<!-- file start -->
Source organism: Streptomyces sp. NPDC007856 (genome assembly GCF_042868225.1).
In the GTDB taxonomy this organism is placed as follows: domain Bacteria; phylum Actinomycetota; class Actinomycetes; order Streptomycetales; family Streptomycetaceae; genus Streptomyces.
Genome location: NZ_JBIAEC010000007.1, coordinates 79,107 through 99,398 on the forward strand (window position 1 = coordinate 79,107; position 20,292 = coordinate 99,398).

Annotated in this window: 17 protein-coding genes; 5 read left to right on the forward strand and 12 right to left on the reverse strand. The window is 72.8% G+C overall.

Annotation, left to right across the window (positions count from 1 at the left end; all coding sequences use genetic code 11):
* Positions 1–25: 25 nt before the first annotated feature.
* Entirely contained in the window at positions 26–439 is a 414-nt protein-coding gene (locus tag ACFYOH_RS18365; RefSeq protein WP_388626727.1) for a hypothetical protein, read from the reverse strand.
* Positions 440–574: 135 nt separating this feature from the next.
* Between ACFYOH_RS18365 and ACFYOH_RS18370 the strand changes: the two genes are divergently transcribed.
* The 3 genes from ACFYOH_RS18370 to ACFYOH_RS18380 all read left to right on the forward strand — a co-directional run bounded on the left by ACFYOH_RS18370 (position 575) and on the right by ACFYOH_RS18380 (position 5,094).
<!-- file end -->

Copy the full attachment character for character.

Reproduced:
Source organism: Streptomyces sp. NPDC007856 (genome assembly GCF_042868225.1).
In the GTDB taxonomy this organism is placed as follows: domain Bacteria; phylum Actinomycetota; class Actinomycetes; order Streptomycetales; family Streptomycetaceae; genus Streptomyces.
Genome location: NZ_JBIAEC010000007.1, coordinates 79,107 through 99,398 on the forward strand (window position 1 = coordinate 79,107; position 20,292 = coordinate 99,398).

Annotated in this window: 17 protein-coding genes; 5 read left to right on the forward strand and 12 right to left on the reverse strand. The window is 72.8% G+C overall.

Annotation, left to right across the window (positions count from 1 at the left end; all coding sequences use genetic code 11):
* Positions 1–25: 25 nt before the first annotated feature.
* Entirely contained in the window at positions 26–439 is a 414-nt protein-coding gene (locus tag ACFYOH_RS18365; RefSeq protein WP_388626727.1) for a hypothetical protein, read from the reverse strand.
* Positions 440–574: 135 nt separating this feature from the next.
* Between ACFYOH_RS18365 and ACFYOH_RS18370 the strand changes: the two genes are divergently transcribed.
* The 3 genes from ACFYOH_RS18370 to ACFYOH_RS18380 all read left to right on the forward strand — a co-directional run bounded on the left by ACFYOH_RS18370 (position 575) and on the right by ACFYOH_RS18380 (position 5,094).